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Aunty Pam Pederson named AFWL Indigenous round honouree

By Peter Argent

At a press conference at the Art Gallery of South Australia on Monday afternoon, with the walls of the venue decorated with Indigenous Art, the AFL proudly announced Aunty Pam Pederson as this year’s AFLW Indigenous Round Honouree, in recognition of her contribution to her community and the football industry.

Aunty Pam, a proud Yorta Yorta Elder is the youngest daughter of Aboriginal leaders, VFL footballer Pastor Sir Douglas Nicholls and 2008 Victorian Honour Roll of Women Inductee Lady Gladys Nicholls.

Aunty Pam follows in her parents’ footsteps as an advocate for the rights of Aboriginal people.

AFL Executive General Manager Inclusion and Social Policy, Tanya Hosch, explained Aunty Pam’s contribution to football has added to an already incredible family legacy for young people and future generations.

“Aunty Pam’s achievements across sport and advocacy is remarkable,” Hosch said.
“She has served on numerous committees and boards and provides valuable guidance and leadership.

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“In particular, Aunty Pam has made a significant contribution to the lives of young people in the court system, offering counsel and sharing her own experience to promote cohesion in Aboriginal families and communities through her work with the Koori Court.

“We’re truly proud to have Aunty Pam as this year’s Honouree and we know that the football community will be pleased to see her recognition.

“This is the third season we’ve have had an official Indigenous Round for the women’s competition, which is a powerful platform in highlighting the importance of understanding inclusion and respect of Indigenous peoples and cultures, which will always be prominent in our game.

“The AFL is continuing its commitment to ensure all Indigenous communities have the same access and opportunities in our game – from the grassroots level, all the way through to our pathways to the elite competitions.”

In these dedicated AFLW Indigenous rounds – rounds three and four of season seven – the AFL will pay its respects to the Traditional Custodians of the land each match is played on, with ground signage at matches to feature the name of the Traditional Owners, and a representation of the Aboriginal Women’s art symbol on the outside of the centre circle.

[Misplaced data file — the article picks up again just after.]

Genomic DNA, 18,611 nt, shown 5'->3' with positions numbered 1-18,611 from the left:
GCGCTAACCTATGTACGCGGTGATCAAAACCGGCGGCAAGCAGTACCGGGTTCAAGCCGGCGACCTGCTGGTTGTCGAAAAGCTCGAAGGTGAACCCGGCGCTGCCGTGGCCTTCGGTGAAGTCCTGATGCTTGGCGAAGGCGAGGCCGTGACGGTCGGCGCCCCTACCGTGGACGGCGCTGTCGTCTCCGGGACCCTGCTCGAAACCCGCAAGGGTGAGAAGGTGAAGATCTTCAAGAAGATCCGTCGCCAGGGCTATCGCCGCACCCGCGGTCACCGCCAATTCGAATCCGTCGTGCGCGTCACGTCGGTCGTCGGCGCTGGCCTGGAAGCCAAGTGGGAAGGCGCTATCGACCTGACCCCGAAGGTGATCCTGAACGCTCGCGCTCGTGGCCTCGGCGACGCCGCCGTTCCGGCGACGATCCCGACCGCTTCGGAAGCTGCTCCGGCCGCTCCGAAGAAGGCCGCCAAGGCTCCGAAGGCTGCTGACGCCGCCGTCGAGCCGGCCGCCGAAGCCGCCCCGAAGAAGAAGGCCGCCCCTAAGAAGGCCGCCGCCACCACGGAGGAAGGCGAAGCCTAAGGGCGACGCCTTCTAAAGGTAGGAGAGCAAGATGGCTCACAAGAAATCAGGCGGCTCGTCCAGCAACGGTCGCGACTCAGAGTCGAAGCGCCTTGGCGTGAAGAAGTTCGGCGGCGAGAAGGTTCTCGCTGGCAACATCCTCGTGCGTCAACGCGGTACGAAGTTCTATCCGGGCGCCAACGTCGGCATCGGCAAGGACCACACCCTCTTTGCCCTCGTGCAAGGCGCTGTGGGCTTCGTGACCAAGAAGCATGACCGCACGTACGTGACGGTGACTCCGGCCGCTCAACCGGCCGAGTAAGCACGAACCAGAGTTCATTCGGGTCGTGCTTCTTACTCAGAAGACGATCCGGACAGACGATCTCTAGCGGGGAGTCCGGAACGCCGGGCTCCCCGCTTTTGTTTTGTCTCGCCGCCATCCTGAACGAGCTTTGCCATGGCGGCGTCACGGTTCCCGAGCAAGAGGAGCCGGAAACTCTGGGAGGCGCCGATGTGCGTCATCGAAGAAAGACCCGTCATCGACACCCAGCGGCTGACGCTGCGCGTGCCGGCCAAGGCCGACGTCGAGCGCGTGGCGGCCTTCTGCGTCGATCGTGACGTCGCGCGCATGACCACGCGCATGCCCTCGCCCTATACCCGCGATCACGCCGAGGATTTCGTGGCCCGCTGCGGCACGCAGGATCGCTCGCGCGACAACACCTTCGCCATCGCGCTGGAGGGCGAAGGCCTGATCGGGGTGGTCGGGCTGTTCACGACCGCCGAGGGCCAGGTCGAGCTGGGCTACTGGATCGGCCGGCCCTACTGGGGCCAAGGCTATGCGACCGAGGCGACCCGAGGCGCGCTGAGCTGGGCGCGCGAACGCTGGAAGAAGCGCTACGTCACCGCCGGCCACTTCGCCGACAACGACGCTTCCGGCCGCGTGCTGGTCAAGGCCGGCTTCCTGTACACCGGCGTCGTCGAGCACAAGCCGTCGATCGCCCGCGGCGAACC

Each of the 18 AFLW clubs will wear specially designed Indigenous Round jumpers across these rounds.

The officials at each match are joining in the spirit of the rounds.

Each AFLW umpires will also wear uniforms designed by two students from Worawa Aboriginal College. The design is a collaboration of two separate pieces of artwork by current students Kyanna McIntosh and Kylinda Alice.

“The 2022 AFLW Season Seven Indigenous Round is a fantastic opportunity for fans to celebrate the Aboriginal and Torres Strait Islander women in the football community” General Manager Women’s Football Nicole Livingstone said.

“We’re so proud to celebrate, acknowledge and honour the contribution from the Aboriginal and Torres Strait Islander women within our industry and to do it with a complete 18-teams competition is fantastic.

“We start off the round with a blockbuster match-up between Fremantle Dockers and the Western Bulldogs followed by Round Four, which will also have the first ever AFLW Dreamtime match with Richmond and Essendon set to make history at ETU Stadium.

“Indigenous Round has become a highlight of the fixture following its inaugural year in 2021, and we can’t wait to join our fans in supporting Indigenous stars on the field this weekend.”

In the men’s game, the AFL first named their “Indigenous round” after Pastor Sir Doug Nicholls in 2016.

Along with being a legendary Indigenous advocate, he was an Aboriginal pioneer in the VFL, he played for Fitzroy for five seasons in the 1930s and represented the “Big V” on four occasions in 1935.

He also enjoyed success with Northcote in the Victorian Football Association as well.

 

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